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Homeland Security warns to disable Java on computers

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The U.S. Department of Homeland Security has warned computer users to disable or uninstall Java software amid fears and an escalation in warnings from security experts that millions of users are vulnerable to a serious flaw in the software.

Hackers discovered a weakness in Java version 7 that could allow the installation of malicious software and malware on machines.

The CERT Program has released Vulnerability Note VU#625617 to address a vulnerability in Oracle Java Runtime Environment (JRE) 7 and earlier that is currently being exploited in the wild. This vulnerability may allow an attacker to execute arbitrary code on vulnerable systems.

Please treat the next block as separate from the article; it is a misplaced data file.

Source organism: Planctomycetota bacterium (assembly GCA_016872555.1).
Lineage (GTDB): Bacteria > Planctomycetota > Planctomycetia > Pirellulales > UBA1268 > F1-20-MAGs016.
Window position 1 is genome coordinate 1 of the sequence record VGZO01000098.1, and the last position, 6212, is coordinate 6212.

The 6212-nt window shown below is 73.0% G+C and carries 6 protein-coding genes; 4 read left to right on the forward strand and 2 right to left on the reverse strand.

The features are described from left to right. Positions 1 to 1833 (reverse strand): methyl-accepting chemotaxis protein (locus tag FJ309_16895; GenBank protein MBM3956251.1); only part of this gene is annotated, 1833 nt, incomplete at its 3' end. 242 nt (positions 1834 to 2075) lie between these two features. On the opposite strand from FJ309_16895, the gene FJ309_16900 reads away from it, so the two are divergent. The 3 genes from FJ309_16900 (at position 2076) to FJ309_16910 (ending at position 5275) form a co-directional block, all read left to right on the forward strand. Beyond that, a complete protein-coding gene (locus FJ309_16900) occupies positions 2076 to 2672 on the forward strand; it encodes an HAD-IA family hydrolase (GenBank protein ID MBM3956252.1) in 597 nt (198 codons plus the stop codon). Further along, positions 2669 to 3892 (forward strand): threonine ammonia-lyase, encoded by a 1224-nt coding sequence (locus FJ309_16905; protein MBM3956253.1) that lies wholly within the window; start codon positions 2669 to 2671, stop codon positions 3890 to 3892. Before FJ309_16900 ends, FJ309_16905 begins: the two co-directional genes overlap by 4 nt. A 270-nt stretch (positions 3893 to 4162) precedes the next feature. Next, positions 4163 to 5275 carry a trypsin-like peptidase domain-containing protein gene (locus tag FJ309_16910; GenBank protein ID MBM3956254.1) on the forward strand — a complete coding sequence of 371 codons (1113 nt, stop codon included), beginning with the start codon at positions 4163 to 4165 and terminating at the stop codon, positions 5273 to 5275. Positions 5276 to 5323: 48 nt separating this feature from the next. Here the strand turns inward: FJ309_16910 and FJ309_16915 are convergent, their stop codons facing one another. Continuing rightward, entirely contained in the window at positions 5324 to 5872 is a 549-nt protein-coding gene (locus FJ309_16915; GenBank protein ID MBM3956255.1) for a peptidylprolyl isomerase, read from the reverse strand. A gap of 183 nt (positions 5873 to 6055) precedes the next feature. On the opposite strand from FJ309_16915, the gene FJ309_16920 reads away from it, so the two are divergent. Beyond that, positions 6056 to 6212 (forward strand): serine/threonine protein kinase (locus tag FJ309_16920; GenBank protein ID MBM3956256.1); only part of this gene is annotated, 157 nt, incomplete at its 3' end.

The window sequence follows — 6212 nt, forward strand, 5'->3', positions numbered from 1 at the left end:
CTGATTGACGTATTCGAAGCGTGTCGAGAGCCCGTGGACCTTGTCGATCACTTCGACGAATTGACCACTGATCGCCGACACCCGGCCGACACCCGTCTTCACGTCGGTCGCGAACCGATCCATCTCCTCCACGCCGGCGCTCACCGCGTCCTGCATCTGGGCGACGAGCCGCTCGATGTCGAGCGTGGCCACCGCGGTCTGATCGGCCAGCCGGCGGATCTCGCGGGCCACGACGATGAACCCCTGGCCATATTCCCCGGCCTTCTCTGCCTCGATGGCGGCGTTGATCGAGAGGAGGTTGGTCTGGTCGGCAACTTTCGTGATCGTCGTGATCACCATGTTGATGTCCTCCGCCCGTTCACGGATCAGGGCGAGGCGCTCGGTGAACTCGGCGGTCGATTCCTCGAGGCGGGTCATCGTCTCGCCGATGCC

US-CERT encourages users and administrators to review the Vulnerability Note VU#625617. This advisory includes possible workarounds that help mitigate the risk against known attack vectors by disabling Java in web browsers.

Java is used by hundreds of millions Windows, Mac and Linux machines across the world. It's common for the government to advise against security threats, but it's rare that an agency actively warns users to disable a piece of software.

You can visit this website to uninstall Java immediately. However, be aware you will not be able to view certain media on websites if you uninstall the software.

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